Daddy, Don't You Walk So Fast

I am one of those people who does not know their father.

My mother and father were married. When Dot found out she was pregnant, she decided to leave Kenny. Her side of the story was, “he wouldn’t hold a job, I was always supporting him. I’d rather support two people than three.” So, as I’ve always been told, she left him at 2 months pregnant, the divorce was final when I was 18 months old.

I am my mother’s only child. I am my father’s second of six. It’s so weird to know that you have brothers and sisters, probably all living right there in Memphis, and I have never met them. Two boys and two girls, with wife 3. Another brother, son of wife 1, is Hispanic. I have never been bothered by White/Hispanic relationships because I knew my older brother was the product of one and though I’ve never met him, I feel a loyalty to him. It’s subliminal. He grew up not knowing his father, too. Back in the late 50’s/early 60s, there was generally no joint custody or visitation or anything like that. I can’t speak for Larry (that’s his name) but my mother chose to remove herself from Kenny’s life and she was very successful in that. Dot tells me Kenny was abusive to Larry’s mother. Kenny was not abusive to Dot, but that’s another story for another time.

I did connect with my father eventually, sort of. I met him formally when I was 9. I was visiting Mama Lou ( Dot’s Ma) in Memphis, summer 1970. I convinced her Dot said I could meet my dad if I wanted to. Dot says she never said this, but somehow I got that idea and I went with it. Kenny came over to my grandmother’s house and I got the shyness and Mama Lou was stuck talking to him for two hours while I cracked pecans at the table and cut up with a neighbor girl. I never heard the end of that one, lemme tell ya.

When I was 19 or 20, I was working at Answering Service of Lafayette, and during an idle time at the old western electric switchboard, I got Kenny’s number from directory assistance and rung him up. His mother-in-law answered the phone and he was not there, so I said “Tell him his daughter from Louisiana called” and hung up. Now I try to imagine the shock I gave that old lady and it must have caused quite a fracas in the Kenny household.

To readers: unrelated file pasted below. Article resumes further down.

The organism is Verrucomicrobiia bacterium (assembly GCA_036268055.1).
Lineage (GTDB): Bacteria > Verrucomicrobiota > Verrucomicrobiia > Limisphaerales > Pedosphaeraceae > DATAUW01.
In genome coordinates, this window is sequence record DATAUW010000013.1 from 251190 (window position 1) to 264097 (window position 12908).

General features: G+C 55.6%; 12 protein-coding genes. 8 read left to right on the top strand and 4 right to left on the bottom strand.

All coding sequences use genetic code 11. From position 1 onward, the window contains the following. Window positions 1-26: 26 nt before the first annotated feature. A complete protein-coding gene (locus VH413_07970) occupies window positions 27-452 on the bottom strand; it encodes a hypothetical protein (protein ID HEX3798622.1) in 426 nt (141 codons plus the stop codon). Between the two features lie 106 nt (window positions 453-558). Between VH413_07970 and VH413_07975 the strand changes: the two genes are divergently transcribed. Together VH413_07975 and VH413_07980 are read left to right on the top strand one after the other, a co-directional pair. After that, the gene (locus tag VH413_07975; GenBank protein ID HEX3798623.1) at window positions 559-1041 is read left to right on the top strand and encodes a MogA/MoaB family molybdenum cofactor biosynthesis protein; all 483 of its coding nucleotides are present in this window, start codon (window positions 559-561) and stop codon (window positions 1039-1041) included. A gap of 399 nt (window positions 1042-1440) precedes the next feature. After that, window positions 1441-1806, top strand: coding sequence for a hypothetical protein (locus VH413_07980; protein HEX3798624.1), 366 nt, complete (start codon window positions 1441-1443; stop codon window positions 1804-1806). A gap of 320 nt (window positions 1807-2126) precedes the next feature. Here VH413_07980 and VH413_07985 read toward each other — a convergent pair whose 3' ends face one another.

The next attempt occurred when I was 22. X1 and I came through the Midsouth on our way out west so he could meet my aunt and her family. I tried calling him then, on a payphone in Southaven, but I didn’t get an answer.

It was when I was 30 that we finally met and I heard his side of the story. All those years Dot was insistent that I have nothing to do with him. Auntie Virg convinced her that it was only right that he should know he had a grandchild. So I finally had the official okey dokey to proceed.

Kenny was thrilled to hear from me. He came down to the motel in Hernando, where I was a desk clerk and we visited, then after I got off, we went for cokes to talk. He still had feelings for Dot, she had broken his heart. He didn’t know where I was. In this internet age, it’s easy to find someone, back then it wasn’t easy. His wife had been jealous of my mother and she kept him from searching too seriously, so that’s how it goes.

The story does not have a Waltonesque ending, sadly. He was willing to start some sort of relationship, but I believe his wife discouraged it. If I could tell he still cared for Dot, certainly his wife had been harboring ill feelings their entire marriage. He came out to the house, (he and Dot got along fabulously, Dot was flattered that he still cared, it was quite a boost to her ego.) took me and Chris to movies, invited me to a family reunion which I slunk out of, and Chris and I went to dinner at his house one night and his wife was less than charmed. She was rather cold to me and I can understand why. I had given Kenny photos of me and Chris, which he had proudly displayed on his home mantle. His wife and Daughters were outraged and demanded we be taken down. It was a nice try, but it didn’t work out.

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